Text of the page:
This Independence Day: The American Rule vs. The English Rule

In July, we proudly celebrate all things America! Few American traditions are as important – and often unknown – to our clients as the American Rule (for attorney’s fees). In contrast with the English Rule, which provides that the losing party in litigation pays the prevailing party’s attorney’s fees, the American Rule says that each party in a lawsuit is responsible for paying its own attorney’s fees.

Why did our winner-takes-all culture come to adopt the American Rule? The concern was that people would refrain from pursuing meritorious claims for fear of having to pay the other party’s attorney’s fees if for some unforeseen reason they lost in court. Therefore, making each party responsible for their own attorney’s fees reduces exposure and makes people more willing to go to court – and nothing is more American than that, right? (On the other hand, some argue that the American Rule allows plaintiffs to threaten other parties with expensive lawsuits in order to force a favorable settlement.)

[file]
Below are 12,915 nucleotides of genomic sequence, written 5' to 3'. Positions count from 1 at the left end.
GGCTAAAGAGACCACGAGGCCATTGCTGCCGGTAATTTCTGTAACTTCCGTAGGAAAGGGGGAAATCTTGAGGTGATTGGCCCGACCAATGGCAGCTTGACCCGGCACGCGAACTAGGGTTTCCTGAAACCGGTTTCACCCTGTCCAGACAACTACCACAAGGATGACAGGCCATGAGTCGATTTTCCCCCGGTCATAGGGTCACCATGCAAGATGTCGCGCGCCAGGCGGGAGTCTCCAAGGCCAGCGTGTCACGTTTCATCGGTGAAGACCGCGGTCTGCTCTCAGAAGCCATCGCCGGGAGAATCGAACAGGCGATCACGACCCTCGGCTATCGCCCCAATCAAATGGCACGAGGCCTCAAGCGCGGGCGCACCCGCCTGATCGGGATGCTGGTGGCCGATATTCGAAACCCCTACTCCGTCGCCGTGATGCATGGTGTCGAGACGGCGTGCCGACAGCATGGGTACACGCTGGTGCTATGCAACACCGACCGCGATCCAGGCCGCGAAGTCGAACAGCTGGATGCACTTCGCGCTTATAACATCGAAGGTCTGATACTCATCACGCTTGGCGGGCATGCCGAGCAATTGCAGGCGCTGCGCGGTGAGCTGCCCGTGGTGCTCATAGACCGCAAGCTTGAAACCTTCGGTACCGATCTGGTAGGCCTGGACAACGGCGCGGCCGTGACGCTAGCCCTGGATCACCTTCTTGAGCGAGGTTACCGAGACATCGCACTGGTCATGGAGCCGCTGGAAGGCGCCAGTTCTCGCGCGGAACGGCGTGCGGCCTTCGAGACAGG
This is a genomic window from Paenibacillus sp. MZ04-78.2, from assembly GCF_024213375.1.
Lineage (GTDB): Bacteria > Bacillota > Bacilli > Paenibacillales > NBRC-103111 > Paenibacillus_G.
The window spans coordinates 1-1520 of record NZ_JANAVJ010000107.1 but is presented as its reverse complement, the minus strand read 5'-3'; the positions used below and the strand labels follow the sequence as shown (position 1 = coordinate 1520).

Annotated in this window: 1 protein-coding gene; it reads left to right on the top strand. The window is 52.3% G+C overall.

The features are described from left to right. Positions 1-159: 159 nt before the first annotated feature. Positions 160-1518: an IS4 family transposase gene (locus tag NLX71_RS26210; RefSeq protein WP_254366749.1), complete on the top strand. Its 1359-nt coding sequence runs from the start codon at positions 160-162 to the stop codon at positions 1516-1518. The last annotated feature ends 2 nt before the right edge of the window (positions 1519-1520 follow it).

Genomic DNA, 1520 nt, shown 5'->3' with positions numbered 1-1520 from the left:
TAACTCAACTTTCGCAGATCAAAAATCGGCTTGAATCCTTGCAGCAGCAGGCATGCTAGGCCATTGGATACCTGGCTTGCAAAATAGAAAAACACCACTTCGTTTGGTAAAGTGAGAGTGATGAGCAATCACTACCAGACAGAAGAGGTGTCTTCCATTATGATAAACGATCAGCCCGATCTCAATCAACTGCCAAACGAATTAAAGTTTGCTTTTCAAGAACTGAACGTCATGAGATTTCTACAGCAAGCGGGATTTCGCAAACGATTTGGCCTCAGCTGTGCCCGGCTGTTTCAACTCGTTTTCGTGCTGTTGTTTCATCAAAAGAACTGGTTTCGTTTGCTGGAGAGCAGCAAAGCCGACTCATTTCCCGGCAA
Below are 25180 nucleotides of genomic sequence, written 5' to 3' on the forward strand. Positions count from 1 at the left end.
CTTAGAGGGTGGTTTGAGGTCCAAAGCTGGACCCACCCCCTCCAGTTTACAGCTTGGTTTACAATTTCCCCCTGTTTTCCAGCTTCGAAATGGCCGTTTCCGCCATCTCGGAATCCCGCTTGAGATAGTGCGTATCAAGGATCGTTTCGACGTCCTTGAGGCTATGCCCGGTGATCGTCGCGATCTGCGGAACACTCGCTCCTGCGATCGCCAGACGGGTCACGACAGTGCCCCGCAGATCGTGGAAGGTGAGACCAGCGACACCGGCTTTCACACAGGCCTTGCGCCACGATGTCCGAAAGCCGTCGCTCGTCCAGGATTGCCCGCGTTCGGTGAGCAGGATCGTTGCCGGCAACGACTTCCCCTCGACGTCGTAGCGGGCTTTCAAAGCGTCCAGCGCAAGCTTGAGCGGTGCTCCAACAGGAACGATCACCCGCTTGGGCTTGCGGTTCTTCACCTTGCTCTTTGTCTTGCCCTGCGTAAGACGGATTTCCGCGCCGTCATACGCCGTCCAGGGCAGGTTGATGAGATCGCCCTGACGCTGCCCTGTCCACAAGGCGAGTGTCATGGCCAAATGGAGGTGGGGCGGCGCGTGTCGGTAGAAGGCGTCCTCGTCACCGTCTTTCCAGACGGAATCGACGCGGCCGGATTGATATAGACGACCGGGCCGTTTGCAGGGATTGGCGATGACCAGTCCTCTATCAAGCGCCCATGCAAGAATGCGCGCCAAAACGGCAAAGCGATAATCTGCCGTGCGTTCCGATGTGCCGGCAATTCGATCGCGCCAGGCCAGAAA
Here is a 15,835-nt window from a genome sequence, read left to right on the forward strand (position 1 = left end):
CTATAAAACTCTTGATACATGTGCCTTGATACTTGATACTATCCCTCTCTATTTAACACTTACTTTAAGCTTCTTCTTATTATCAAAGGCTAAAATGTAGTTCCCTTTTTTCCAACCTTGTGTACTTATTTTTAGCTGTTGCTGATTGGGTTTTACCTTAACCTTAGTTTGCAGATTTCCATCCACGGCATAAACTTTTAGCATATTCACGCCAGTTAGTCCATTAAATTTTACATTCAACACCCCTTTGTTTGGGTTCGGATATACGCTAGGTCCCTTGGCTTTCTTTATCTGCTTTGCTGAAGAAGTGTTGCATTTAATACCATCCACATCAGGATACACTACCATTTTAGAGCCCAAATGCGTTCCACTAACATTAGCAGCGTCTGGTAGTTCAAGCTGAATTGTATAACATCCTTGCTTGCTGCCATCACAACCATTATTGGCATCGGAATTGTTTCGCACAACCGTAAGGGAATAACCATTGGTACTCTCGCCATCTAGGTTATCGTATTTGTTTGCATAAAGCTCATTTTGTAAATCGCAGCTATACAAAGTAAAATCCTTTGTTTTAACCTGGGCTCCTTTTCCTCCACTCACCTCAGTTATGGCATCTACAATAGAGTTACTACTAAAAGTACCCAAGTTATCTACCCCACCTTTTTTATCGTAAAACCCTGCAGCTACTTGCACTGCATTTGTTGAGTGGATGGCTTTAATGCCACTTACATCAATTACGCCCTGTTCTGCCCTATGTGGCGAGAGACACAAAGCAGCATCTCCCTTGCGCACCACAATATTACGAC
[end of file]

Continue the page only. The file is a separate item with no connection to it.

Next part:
As with all things legal, there are exceptions to the American Rule: among other things, a provision in a contract or a statute may allow the prevailing party in a lawsuit to recover its attorney’s fees against the other party. Understanding each provision in your documents is imperative to properly analyze your rights and remedies as well as the potential consequences of taking legal action.

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